Want to know the best tool for improving your writing? Well, too bad– we’re going to talk about the second best: READING. (If you were wondering, the best way to improve your writing is by writing. Surprise!)
Can we take a moment to address how angry this book looks? Must be tough being 2nd best.
How to use this tool
Pick up a book of any genre. It’s good to be versed in the genre you plan to write in, but don’t limit yourself– you can learn from everything. The book doesn’t even have to be “good;” you can learn a lot from the mistakes of someone else.
You read the book. How did you feel about it? Did you love it, hate it, or was it just “meh?”
Did you speed read or gloss over any sections? Did you forget to eat lunch because you were busy devouring words?
Which parts of the story made you react that way? Characterization? Description? Dialogue? Plot?
Did the description bring the story to life? Was it a certain literary device that struck you? Were the characters horrible people yet oddly likeable? Take a closer look at what you loved or hated, and see if you can scrape away the surface details until it’s in its most basic structure. (e.g. Loki from Thor is generally a terrible person, and clearly the villain, but we love him! Why? Is it because from his point of view, he is the victim? Is it because he is actively working toward his goal, rather than sitting around waiting for the hero to come to him?)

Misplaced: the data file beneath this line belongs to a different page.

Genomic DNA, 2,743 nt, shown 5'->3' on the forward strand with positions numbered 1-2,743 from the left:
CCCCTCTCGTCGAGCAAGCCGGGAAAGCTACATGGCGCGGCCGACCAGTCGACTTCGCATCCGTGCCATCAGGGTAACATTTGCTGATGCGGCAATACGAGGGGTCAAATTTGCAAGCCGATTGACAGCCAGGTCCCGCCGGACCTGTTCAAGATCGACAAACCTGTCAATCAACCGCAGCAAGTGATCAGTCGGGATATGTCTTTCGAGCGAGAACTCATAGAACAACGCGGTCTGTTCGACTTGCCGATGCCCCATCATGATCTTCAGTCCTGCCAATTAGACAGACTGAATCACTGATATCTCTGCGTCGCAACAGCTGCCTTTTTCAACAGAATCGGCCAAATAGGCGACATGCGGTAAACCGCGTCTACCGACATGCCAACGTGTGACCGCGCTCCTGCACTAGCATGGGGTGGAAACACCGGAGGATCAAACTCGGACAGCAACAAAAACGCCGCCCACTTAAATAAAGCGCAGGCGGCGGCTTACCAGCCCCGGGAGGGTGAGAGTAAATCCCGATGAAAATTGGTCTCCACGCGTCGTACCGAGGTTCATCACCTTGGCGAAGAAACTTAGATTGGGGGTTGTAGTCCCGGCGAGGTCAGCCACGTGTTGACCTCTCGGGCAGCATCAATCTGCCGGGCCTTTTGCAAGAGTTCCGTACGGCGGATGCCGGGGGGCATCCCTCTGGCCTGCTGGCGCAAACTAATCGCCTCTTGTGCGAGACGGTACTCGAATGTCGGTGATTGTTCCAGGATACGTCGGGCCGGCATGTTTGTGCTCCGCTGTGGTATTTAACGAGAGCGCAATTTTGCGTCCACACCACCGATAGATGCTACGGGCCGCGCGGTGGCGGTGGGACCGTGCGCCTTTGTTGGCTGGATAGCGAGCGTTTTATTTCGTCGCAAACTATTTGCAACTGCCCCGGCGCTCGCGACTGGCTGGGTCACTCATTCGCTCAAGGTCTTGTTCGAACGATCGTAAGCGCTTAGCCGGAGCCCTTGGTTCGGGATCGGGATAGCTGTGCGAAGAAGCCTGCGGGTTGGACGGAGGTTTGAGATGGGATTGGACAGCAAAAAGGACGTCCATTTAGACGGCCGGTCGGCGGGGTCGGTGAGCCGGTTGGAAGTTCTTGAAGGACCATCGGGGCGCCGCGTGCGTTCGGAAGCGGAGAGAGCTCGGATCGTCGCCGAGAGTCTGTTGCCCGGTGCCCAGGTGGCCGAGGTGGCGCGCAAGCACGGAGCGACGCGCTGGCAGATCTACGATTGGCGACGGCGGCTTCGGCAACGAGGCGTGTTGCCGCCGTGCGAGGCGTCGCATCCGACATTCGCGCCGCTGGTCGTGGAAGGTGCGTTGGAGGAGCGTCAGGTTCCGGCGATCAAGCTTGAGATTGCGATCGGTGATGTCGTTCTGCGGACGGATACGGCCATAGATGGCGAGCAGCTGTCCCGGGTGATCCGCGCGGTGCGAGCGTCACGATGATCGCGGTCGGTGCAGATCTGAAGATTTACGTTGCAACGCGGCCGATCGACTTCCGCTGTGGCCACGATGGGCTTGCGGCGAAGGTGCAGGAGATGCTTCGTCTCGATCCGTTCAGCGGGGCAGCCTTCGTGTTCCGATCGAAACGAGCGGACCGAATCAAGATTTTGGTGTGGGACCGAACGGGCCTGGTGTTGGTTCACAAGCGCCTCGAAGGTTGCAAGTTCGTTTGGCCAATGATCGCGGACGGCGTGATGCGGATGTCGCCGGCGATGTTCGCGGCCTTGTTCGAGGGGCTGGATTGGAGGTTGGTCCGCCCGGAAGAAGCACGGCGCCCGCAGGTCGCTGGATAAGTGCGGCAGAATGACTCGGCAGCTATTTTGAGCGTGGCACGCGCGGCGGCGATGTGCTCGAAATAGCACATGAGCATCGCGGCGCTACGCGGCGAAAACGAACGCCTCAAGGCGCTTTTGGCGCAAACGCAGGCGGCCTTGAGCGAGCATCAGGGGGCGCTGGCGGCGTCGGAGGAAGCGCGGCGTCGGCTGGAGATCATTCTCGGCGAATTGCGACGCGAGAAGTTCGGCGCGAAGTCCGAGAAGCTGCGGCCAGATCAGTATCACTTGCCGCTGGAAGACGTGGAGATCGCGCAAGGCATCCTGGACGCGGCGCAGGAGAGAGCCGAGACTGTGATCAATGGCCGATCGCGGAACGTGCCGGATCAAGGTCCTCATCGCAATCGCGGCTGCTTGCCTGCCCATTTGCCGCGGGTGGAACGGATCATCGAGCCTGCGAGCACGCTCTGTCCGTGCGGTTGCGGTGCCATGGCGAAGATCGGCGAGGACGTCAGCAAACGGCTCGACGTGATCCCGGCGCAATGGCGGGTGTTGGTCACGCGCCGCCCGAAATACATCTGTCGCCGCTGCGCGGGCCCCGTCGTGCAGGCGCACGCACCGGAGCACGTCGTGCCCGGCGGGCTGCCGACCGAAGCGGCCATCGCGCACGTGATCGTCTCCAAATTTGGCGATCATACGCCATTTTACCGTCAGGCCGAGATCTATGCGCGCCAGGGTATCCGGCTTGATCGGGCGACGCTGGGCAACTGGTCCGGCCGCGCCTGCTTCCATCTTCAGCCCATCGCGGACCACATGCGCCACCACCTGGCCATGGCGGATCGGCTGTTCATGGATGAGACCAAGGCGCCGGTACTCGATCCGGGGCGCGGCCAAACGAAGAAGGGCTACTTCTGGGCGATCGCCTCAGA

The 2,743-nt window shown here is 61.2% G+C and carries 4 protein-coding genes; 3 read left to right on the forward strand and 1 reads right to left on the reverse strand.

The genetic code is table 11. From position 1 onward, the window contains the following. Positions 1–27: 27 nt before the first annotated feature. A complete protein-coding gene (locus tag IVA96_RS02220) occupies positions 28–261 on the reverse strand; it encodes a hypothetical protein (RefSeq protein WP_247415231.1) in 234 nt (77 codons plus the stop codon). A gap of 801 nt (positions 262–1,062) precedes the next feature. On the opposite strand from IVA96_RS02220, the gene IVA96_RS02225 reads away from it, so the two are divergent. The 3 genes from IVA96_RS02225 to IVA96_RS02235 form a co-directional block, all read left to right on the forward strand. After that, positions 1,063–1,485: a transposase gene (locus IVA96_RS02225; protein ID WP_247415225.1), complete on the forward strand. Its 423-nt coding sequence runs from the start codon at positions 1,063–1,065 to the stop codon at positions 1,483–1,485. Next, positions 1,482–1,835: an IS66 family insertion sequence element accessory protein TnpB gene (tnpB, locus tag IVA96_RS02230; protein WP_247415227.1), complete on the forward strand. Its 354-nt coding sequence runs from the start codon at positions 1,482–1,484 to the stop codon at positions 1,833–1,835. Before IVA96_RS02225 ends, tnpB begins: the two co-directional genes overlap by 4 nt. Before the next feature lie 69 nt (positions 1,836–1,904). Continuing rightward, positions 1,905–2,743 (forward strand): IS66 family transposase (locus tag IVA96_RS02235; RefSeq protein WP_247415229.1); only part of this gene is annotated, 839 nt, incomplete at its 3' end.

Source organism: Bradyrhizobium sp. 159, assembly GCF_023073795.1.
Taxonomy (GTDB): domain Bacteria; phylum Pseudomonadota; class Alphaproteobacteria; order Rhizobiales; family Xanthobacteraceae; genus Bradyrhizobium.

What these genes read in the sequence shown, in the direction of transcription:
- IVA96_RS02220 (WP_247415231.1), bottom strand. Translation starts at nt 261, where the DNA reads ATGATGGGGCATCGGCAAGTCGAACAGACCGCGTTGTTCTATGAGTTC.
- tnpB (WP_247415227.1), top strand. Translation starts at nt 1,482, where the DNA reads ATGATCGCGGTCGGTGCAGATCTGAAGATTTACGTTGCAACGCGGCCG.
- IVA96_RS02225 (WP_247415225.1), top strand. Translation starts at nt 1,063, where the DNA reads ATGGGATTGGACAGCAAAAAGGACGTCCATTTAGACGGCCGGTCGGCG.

This is the time to let your inner editor out of the cage– the one you rightfully gagged during the first draft. Be completely honest with yourself: Does your novel suffer from any of the same pitfalls you’ve uncovered in the book you read? Did you speed read during pages of description, but wrote pages of description in your own novel?
You know what you hated or liked and you’ve looked beyond the text to understand why you felt that way. Now it’s time to apply what you’ve learned to your own work and show the world that you’re serious about this writing thing– You can do it!
Need something to read?
The following classics are available for FREE download because they are no longer protected by copyright law: Poor, defenseless stories… You should rescue them!*
* For my Non-U.S. visitors: Please check your local copyright laws before downloading.
* For my U.S. visitors: Feel free to take without asking; it’s an American tradition.
Click a genre to go directly to that section.
The Importance of Being Earnest by Oscar Wilde
Persuasion by Jane Austen
The Phantom of the Opera by Gaston Leroux
Pride and Prejudice by Jane Austen
The Adventures of Sherlock Holmes by Arthur Conan Doyle
The Casebook of Sherlock Holmes by Arthur Conan Doyle
The Hound of Baskervilles by Arthur Conan Doyle
The Memoirs of Sherlock Holmes by Arthur Conan Doyle
The Return of Sherlock Holmes by Arthur Conan Doyle
The Sign of the Four by Arthur Conan Doyle
20,000 Leagues Under the Sea by Jules Verne
The Call of Cthulhu by H.P. Lovecraft
The Invisible Man by H.G. Wells
The Iron Heel by Jack London
The Time Machine by H.G. Wells
The War of the Worlds by H.G. Wells
Frankenstein by Mary Shelley
The Legend of Sleepy Hollow by Washington Irving
The Picture of Dorian Gray by Oscar Wilde
The Strange Case of Dr Jekyll and Mr Hyde by Robert Louis Stevenson
Alice’s Adventures in Wonderland by Lewis Caroll
The Blue Fairy Book by Andrew Lang
People of the Dark by Robert Ervin Howard
The Phoenix on the Sword by Robert Ervin Howard
The Wonderful Wizard of Oz by Lyman Frank Baum
The Count of Monte Cristo by Alexandre Dumas
The Hunchback of Notre Dame by Victor Hugo
The Man in the Iron Mask by Alexandre Dumas
A Tale of Two Cities by Charles Dickens
The Three Musketeers by Alexandre Dumas